“As you set out for Ithaca

Hope the voyage is a long one,

Full of adventure, full of discovery.


Keep Ithaca always on your mind.

Arriving there is what you are destined for.

But do not hurry the journey at all.”

As so eloquently put by Cavafy, we are all on a journey.

If we are lucky, we are accompanied on our journey by twin sisters Synchronicity and Serendipity.

And if we are meticulous, if we complete our journey with an open mind, we shed our heavy baggage. We arrive lighter, transformed, energized.

Today is a pit stop on the journey that we are on.It is an opportunityto reflect on our past and consider our future.

Today is the day we share our stories. And then we pack up and continue on our way. Forward bound. Always.

Ithaca. Are we there yet?

As we enter, truly and undeniably, the era of Industry 4.0, it feels as if time has sped up. The lines between the physical, biological and digital are blurred. The merger of man and machine has begun. And it is all happening so fast.

When everyone is running, it is normal to start running too. The faster they run, the faster we must run too. But as we transition into warp speed, it is more imperative than ever for us to stop and reflect. Not only where do we come from, where are we going? But also, why are we going there? What do we hope to achieve on the way? What do we want out of our journey? What impact do we want to make?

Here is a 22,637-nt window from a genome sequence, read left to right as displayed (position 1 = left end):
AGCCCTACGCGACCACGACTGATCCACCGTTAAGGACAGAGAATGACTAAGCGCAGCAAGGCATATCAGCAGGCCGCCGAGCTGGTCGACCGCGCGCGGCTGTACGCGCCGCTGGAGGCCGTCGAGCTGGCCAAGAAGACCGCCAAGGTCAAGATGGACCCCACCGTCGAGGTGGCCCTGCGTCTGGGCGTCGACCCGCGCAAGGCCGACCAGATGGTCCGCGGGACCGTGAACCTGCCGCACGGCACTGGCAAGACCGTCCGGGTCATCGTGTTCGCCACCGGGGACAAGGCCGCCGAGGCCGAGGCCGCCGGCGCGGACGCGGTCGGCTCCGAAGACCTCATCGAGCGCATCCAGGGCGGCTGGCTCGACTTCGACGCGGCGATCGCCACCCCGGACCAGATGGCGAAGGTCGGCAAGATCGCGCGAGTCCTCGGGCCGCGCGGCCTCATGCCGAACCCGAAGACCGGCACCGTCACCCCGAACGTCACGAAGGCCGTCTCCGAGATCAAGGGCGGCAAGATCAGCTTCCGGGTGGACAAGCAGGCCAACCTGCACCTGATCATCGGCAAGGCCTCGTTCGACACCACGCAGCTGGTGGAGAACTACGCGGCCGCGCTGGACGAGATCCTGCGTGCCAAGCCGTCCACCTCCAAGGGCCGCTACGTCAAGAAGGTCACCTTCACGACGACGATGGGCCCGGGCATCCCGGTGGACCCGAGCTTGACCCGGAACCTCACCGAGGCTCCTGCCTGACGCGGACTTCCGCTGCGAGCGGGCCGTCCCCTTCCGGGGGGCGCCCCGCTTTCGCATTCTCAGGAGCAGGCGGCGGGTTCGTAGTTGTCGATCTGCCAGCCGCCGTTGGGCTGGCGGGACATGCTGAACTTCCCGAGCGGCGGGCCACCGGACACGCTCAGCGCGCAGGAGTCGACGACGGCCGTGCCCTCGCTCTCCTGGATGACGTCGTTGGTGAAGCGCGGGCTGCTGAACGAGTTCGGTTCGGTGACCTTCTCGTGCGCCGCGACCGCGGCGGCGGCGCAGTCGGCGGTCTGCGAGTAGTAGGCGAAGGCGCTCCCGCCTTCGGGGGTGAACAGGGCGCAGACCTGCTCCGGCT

Which road do we want to take? It is not the road less taken, as Robert Frostsaid, that makes all the difference, it is knowing which road to take and when. Sometimes what is needed is to stay on the main road, and sometimes it is better to get off the beaten path. Sometimes we have to forge our own path. And sometimes, as the Wright brothers rightly thought, please excuse the pun, it may be better to get off the ground altogether and fly.

In a previous article I wrote, I mentioned that we are lucky to be living in the age of revolutions. We are lucky because we are being challenged, and challenges ultimately make for a richer life. In this accelerating world, what does it take to survive? What does it take to lead? Well to lead first you have to survive. (That’s a bit of a no-brainer). And to survive you need to adapt. You need to be agile.

I used to have a red sticker on the kitchen wall that read “think different.” To survive in this new economy I thought, it was no longer about working hard, it was about working intelligently, it was about thinking what no one else was thinking. But when I see the effects that technology is having on our daily and social interactions, when I see how we are subsumed by technology, how we are constantly staring at a screen, I thought we needn’t worry about thinking differently anymore, we just had to think full stop.